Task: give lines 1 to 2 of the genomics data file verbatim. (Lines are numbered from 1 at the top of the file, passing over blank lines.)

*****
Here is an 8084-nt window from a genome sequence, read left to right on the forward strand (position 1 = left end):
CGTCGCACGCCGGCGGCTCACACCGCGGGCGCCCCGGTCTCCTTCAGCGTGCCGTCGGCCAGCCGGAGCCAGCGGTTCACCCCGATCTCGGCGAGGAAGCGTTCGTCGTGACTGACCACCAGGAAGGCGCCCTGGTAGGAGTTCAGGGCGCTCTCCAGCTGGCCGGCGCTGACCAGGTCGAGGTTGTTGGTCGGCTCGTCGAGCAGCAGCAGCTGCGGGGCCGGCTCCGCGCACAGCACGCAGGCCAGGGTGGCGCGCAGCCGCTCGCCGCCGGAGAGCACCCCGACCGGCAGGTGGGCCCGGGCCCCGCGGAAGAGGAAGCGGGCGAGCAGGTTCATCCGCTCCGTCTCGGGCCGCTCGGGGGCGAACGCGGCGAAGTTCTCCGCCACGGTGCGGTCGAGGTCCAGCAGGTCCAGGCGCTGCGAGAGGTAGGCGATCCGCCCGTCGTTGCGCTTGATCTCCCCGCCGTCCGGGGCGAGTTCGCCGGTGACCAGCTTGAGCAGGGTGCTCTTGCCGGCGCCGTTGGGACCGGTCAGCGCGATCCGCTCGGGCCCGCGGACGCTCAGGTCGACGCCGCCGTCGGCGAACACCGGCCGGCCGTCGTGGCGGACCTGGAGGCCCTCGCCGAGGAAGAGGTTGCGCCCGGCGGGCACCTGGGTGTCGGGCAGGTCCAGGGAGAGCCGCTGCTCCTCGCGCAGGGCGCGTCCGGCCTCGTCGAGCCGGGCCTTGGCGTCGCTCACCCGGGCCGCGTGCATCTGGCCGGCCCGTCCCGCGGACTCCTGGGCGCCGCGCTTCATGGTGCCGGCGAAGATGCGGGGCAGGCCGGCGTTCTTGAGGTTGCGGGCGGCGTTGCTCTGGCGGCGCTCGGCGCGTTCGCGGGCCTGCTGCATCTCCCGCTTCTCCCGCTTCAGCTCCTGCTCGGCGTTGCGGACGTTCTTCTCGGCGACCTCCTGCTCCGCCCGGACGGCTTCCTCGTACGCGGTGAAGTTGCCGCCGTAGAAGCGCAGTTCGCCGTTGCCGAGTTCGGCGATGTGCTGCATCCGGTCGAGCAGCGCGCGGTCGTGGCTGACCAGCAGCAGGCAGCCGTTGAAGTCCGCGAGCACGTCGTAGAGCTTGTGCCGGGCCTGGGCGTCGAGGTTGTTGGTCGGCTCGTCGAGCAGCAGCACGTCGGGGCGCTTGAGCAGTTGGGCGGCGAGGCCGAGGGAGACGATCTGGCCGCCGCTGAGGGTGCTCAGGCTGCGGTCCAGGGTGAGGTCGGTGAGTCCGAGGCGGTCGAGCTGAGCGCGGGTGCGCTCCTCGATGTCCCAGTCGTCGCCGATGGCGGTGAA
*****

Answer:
Here is an 8084-nt window from a genome sequence, read left to right on the forward strand (position 1 = left end):
CGTCGCACGCCGGCGGCTCACACCGCGGGCGCCCCGGTCTCCTTCAGCGTGCCGTCGGCCAGCCGGAGCCAGCGGTTCACCCCGATCTCGGCGAGGAAGCGTTCGTCGTGACTGACCACCAGGAAGGCGCCCTGGTAGGAGTTCAGGGCGCTCTCCAGCTGGCCGGCGCTGACCAGGTCGAGGTTGTTGGTCGGCTCGTCGAGCAGCAGCAGCTGCGGGGCCGGCTCCGCGCACAGCACGCAGGCCAGGGTGGCGCGCAGCCGCTCGCCGCCGGAGAGCACCCCGACCGGCAGGTGGGCCCGGGCCCCGCGGAAGAGGAAGCGGGCGAGCAGGTTCATCCGCTCCGTCTCGGGCCGCTCGGGGGCGAACGCGGCGAAGTTCTCCGCCACGGTGCGGTCGAGGTCCAGCAGGTCCAGGCGCTGCGAGAGGTAGGCGATCCGCCCGTCGTTGCGCTTGATCTCCCCGCCGTCCGGGGCGAGTTCGCCGGTGACCAGCTTGAGCAGGGTGCTCTTGCCGGCGCCGTTGGGACCGGTCAGCGCGATCCGCTCGGGCCCGCGGACGCTCAGGTCGACGCCGCCGTCGGCGAACACCGGCCGGCCGTCGTGGCGGACCTGGAGGCCCTCGCCGAGGAAGAGGTTGCGCCCGGCGGGCACCTGGGTGTCGGGCAGGTCCAGGGAGAGCCGCTGCTCCTCGCGCAGGGCGCGTCCGGCCTCGTCGAGCCGGGCCTTGGCGTCGCTCACCCGGGCCGCGTGCATCTGGCCGGCCCGTCCCGCGGACTCCTGGGCGCCGCGCTTCATGGTGCCGGCGAAGATGCGGGGCAGGCCGGCGTTCTTGAGGTTGCGGGCGGCGTTGCTCTGGCGGCGCTCGGCGCGTTCGCGGGCCTGCTGCATCTCCCGCTTCTCCCGCTTCAGCTCCTGCTCGGCGTTGCGGACGTTCTTCTCGGCGACCTCCTGCTCCGCCCGGACGGCTTCCTCGTACGCGGTGAAGTTGCCGCCGTAGAAGCGCAGTTCGCCGTTGCCGAGTTCGGCGATGTGCTGCATCCGGTCGAGCAGCGCGCGGTCGTGGCTGACCAGCAGCAGGCAGCCGTTGAAGTCCGCGAGCACGTCGTAGAGCTTGTGCCGGGCCTGGGCGTCGAGGTTGTTGGTCGGCTCGTCGAGCAGCAGCACGTCGGGGCGCTTGAGCAGTTGGGCGGCGAGGCCGAGGGAGACGATCTGGCCGCCGCTGAGGGTGCTCAGGCTGCGGTCCAGGGTGAGGTCGGTGAGTCCGAGGCGGTCGAGCTGAGCGCGGGTGCGCTCCTCGATGTCCCAGTCGTCGCCGATGGCGGTGAA